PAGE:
I inherited 22 hens and a rooster. Cleaning help please!!!

MamaBirda

In the Brooder
Nov 30, 2021
14
37
36
I LOVE your setup. So open and spaced out.
Definitely will be adding lips to the poop boards, I'll hold off on sand in the run and add a ton of yard debris, etc. I also read, was it you?, Boot trays... That's brilliant for liners! Sturdy to work with and clean off. Loving this forum. Thanks for all the wonderful feedback and advice!!!
 

Fontaine

Songster
Premium Feather Member
Jun 20, 2020
159
257
133
Naples Florida
They free range on about 2 acres daily, poop boards are under roosts. I cleaned it all day yesterday and cleaned off about 10 lbs of poop this morning off just the boards. Is sand easier to manage poop than pine?
I use a course sand in my coop and run and I love it. In the morning I use a wide kitty litter type scoop and just scoop up the poop leaving the clean sand behind. My birds free range during the day but eat in the coop during the day also.I don’t know if it’s just my birds wanting to stay clean but they do not poop all day long in their coop while they’re eatingAre returning to use the nest boxes. So for me it’s one and done!
 

rosemarythyme

Scarborough Fair
5 Years
Jul 3, 2016
18,177
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WA, Pac NW
My Coop
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As you see it's laminate wood flooring which is already moisture warped. I might remove for regular floorboards? I think...

I did the deep litter method this summer and even with cleaning every day to three days, the smell was overwhelming.

I'd definitely NOT attempt deep litter in the coop with this flooring as the floor is already taking moisture damage (run is different, absolutely try deep litter). Deep litter favors having moisture for composting down poop, therefore it doesn't work in most coop set ups.

You mentioned trying sand for the coop, which can work if you're willing to scoop it out daily. I know there's specific sizes of sand that folks favor but I know very little about it, so unfortunately I can't make recommendations.
Most birds are in the roosts but about 5 or so stay perched over the nesting boxes and poop all over the entrances to those.
A sloped top/cover on top of the nest box will prevent birds from sleeping up there. A simple way to make one is to hinge a piece of scrap plywood over the top of the nests. 45 degree slope as shown below is ideal, I've watched a chicken try to sit on top of my nests and slooowly slide right off.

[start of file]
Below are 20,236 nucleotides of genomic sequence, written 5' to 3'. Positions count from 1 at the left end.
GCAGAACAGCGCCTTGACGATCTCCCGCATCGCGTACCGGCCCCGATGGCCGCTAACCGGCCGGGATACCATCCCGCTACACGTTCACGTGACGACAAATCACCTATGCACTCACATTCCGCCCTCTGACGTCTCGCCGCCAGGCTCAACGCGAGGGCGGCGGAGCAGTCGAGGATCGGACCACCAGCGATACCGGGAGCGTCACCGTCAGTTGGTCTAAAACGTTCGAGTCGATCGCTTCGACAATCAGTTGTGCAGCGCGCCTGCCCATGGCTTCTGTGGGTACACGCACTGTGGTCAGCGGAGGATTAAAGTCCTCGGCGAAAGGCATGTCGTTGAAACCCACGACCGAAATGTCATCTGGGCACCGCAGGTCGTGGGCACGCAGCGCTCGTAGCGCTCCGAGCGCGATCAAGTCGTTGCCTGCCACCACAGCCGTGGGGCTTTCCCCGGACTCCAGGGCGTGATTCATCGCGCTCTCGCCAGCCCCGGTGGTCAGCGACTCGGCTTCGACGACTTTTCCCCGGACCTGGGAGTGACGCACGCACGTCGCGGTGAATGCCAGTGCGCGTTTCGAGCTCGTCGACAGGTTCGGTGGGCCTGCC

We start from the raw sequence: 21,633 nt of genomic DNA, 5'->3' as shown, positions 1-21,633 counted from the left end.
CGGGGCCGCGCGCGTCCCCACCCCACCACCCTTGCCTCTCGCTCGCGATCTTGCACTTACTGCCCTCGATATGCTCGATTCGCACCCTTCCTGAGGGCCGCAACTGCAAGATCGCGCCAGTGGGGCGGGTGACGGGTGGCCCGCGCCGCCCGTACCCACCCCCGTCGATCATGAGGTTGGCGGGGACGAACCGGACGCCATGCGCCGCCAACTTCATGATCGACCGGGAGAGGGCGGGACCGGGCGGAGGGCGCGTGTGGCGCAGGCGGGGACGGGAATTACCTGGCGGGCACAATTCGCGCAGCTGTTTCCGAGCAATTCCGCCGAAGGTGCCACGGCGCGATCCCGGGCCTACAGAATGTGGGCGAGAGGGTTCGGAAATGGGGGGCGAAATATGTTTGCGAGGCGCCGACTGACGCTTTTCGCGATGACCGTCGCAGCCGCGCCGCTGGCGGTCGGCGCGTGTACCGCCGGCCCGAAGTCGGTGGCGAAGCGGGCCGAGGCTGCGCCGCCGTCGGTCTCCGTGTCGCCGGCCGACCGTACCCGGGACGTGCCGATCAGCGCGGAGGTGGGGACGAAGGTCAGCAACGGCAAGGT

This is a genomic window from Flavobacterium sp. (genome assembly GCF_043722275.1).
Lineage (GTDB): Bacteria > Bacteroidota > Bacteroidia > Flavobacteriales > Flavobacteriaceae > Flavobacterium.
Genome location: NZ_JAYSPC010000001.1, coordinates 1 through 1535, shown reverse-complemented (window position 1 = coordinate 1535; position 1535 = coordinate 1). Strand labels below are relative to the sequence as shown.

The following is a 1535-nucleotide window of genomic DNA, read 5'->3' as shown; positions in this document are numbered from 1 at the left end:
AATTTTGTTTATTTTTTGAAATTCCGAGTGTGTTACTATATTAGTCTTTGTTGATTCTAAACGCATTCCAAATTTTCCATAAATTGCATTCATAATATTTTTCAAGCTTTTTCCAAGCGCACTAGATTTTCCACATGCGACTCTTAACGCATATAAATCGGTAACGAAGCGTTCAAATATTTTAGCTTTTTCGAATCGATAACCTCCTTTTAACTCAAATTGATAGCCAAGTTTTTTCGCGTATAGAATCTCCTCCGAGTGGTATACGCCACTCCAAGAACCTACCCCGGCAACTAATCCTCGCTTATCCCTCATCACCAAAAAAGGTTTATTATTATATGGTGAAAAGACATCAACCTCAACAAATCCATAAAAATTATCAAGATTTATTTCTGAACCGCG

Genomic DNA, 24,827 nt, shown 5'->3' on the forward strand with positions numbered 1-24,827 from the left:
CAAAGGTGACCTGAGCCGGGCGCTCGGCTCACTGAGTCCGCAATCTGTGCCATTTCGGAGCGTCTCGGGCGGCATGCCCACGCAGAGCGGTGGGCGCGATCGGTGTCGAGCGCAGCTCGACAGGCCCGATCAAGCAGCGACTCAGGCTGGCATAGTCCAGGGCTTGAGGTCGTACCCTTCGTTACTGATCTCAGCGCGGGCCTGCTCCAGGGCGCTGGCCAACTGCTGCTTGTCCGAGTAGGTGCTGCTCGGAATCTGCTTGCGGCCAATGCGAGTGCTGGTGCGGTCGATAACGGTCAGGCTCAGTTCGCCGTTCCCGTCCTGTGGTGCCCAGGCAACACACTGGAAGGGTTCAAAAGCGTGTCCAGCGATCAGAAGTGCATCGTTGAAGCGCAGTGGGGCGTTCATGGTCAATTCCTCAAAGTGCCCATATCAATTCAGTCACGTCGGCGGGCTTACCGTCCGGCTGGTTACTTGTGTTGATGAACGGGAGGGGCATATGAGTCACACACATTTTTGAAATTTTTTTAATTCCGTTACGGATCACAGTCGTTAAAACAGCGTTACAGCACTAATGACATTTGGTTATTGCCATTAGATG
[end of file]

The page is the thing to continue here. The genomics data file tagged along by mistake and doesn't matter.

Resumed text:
coop3b.jpg

I'm also curious as to how much roost space you have, as 23 birds = 23' in roost, and not sure you have that much, which might be contributing to birds sleeping on top of the nests.

As far as the venting goes, I'll be adding screens to roof line vents to help with flys. Summer time is horrendous. Already dealt with fly strike. Three of four small windows have screens and two large windows don't open. I don't open the non-screened window as it's not covered by the chicken wire of the run.
I do have screens on my windows, just keep in mind they need to be cleared of dust every so often so they don't clog up (I use a broom to loosen and leaf blower to blow them out).

Incidentally chicken wire isn't predator proof, but it'd be costly to replace/layer on that much hardware cloth. Might want to look into electric for extra security against bigger predators.
 

MamaBirda

In the Brooder
Nov 30, 2021
14
37
36
I'd definitely NOT attempt deep litter in the coop with this flooring as the floor is already taking moisture damage (run is different, absolutely try deep litter). Deep litter favors having moisture for composting down poop, therefore it doesn't work in most coop set ups.

You mentioned trying sand for the coop, which can work if you're willing to scoop it out daily. I know there's specific sizes of sand that folks favor but I know very little about it, so unfortunately I can't make recommendations.

A sloped top/cover on top of the nest box will prevent birds from sleeping up there. A simple way to make one is to hinge a piece of scrap plywood over the top of the nests. 45 degree slope as shown below is ideal, I've watched a chicken try to sit on top of my nests and slooowly slide right off.

View attachment 2914761

I'm also curious as to how much roost space you have, as 23 birds = 23' in roost, and not sure you have that much, which might be contributing to birds sleeping on top of the nests.